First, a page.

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In the name of constitution

by Israfil Khosru

IT IS widely stated that the election held on January 5 was necessary to ensure constitutional continuity, and to uphold the law of the land. While it is true solely on technicality, there is no denying that a significant portion of the political bigotries committed in this country since independence has been in the name of the constitution. History shows that our constitution has been mauled and abused repeatedly to give shape to political goals which were often immoral and staunchly against the ‘spirit’ of the constitution. While there is a plethora of discussions on what is stated in our constitution and what has been amended, the basic spirit behind the articulation of a constitution often goes unnoticed.
A constitution in essence is a set of guidelines to ensure fairness and protection of the rights of the citizen. It can also be categorised as a set of guiding principles which preserves the conscience of a state. Article 11 of the constitution of Bangladesh clearly states, ‘The Republic shall be a democracy in which fundamental human rights and freedoms and respect for the dignity and worth of the human person shall be guaranteed, and in which effective participation by the people through their elected representatives in administration at all levels shall be ensured.’ This particular declaration, in clear terms, encapsulates the basic spirit of our constitution and consequently our nationhood. While amendments were made by political regimes to bring about procedural alterations to seize power or hold on to it, the spirit remains the same, albeit neglected.
While Article 11 puts a firm emphasis on the notion of democracy and fundamental human rights, certain provisions within our constitution are contradictory and act as a direct hindrance to these notions. While it is not possible to shed light on all such provisions, there is one in particular which is absolutely detrimental to the evolution of democracy in our country. Article 70 of our constitution states, ‘A person elected as a member of Parliament at an election at which he was nominated as a candidate by a political party shall vacate his seat if (a) he resigns from that party or (b) votes in Parliament against the party; but shall not thereby be disqualified for subsequent election as a member of parliament.’ The rationale behind a member of parliament, who has been provided the mandate based on a party ticket, vacating seat upon resignation from his party can be understood. However, revoking his/her right to vote against his/her own party in parliament is likely to lead to a threefold problem.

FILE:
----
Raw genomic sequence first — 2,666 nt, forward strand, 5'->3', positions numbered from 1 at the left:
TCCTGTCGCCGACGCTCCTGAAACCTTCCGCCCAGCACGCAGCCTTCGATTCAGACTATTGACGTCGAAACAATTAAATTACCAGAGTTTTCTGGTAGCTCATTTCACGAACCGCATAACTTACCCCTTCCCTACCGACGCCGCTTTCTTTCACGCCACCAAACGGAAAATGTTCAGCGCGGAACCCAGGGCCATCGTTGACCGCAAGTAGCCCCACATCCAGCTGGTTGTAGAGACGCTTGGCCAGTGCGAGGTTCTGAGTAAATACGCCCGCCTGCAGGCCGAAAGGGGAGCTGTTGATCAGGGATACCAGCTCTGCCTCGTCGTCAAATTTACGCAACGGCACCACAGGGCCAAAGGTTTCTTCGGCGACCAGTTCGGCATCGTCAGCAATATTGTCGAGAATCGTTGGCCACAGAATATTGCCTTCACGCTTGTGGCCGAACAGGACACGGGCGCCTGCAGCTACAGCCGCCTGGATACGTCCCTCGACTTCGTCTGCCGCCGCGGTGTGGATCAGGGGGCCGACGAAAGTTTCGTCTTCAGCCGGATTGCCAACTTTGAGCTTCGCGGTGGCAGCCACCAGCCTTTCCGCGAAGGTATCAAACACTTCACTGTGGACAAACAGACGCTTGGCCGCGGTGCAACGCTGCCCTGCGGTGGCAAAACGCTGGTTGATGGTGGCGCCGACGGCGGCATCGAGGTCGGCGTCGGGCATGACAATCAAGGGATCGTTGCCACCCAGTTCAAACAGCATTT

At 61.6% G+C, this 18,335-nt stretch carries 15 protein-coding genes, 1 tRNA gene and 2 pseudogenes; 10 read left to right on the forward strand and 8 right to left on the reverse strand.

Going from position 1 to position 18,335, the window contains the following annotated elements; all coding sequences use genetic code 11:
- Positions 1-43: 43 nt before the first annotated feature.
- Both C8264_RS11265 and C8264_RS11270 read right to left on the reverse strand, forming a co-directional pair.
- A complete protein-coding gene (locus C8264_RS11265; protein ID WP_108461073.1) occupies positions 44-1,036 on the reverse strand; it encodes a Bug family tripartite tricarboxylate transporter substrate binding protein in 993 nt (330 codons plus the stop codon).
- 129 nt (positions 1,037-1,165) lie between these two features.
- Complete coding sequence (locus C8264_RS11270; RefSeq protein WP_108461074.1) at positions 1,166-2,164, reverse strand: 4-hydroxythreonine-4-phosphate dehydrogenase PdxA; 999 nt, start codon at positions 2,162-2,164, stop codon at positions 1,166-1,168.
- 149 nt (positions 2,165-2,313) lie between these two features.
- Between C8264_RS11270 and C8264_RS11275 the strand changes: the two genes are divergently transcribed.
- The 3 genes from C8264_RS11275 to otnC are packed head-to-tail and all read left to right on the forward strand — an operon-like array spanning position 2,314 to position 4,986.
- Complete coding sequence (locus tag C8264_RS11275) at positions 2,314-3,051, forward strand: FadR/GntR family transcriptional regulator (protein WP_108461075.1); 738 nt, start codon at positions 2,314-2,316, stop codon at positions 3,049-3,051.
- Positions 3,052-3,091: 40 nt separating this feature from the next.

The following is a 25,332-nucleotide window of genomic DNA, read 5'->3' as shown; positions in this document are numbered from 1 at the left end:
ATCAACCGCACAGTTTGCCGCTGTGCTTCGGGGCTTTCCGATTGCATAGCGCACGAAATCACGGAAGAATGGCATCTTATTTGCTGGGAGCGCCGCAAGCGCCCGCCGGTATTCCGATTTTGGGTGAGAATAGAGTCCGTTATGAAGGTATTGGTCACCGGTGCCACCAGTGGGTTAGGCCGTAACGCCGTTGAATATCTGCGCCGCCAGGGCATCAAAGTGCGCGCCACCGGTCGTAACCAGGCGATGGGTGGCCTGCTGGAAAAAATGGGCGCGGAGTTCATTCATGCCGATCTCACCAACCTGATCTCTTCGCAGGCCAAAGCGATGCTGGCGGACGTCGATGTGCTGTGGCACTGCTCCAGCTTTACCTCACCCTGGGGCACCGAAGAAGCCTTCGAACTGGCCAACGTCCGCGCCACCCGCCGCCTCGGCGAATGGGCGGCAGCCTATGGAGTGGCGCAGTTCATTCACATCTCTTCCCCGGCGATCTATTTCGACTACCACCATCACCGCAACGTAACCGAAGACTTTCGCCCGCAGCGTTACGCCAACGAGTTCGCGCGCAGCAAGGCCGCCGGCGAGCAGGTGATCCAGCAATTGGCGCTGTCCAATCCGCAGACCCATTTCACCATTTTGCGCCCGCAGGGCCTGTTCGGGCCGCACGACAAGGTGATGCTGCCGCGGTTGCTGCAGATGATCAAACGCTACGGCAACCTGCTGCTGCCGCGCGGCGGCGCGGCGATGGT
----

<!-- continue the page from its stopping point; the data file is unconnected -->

Firstly and most obviously, it provides absolute power to the head of the government, which is evident from our current political status quo. The nature of the government harboured by this particular constitutional provision can only serve to promote zero accountability and further narrow down the scope for quality policy dialogues. It also nullifies the need to build consensus within parliament regarding a policy decision and provides no motivation whatsoever for a member of parliament to provide constructive criticism on his/her government’s decision-making. Secondly, it largely diminishes the ability of government members to perform to their full potential due to centralised power structure. This has negative implications in terms of performance of a government as a whole and serves to harm the political party behind the government in the long run. Thirdly, it prematurely halts the development of democratic practices and values within the political sphere as the will of an individual to grab absolute power overrides the well-being of the political party and more importantly the nation. All these are contradictory to the basic spirit of our constitution.
While our rulers have consistently amended the constitution to further their own cause they seem to have kept that one particular provision that feeds their partisan goal intact. Our prime minister has constantly stressed on the importance of the recently-concluded election in upholding the constitution even though the main opposition shied away from it. While her government is still trying to legitimise this election by using the constitution as the sole excuse, it is safe to say that it has violated the spirit of this very constitution. If it cared about the constitution at all, its initial move would have been to amend those very provisions which are a true hindrance to democracy and not those that are mere cosmetic changes to gain short-term legitimacy.
The government, however, has managed to borrow some time through this one-sided election in which it has the opportunity to show some positive intent. Why not start with the amendment of Article 70? This will only serve to re-establish its commitment towards democracy and nothing less. Although it is only logical to be sceptical about such expectation, one can only live in hope.
Israfil Khosru is a businessman and runs a youth-led think tank called The Bangladeshi.

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In the name of constitution

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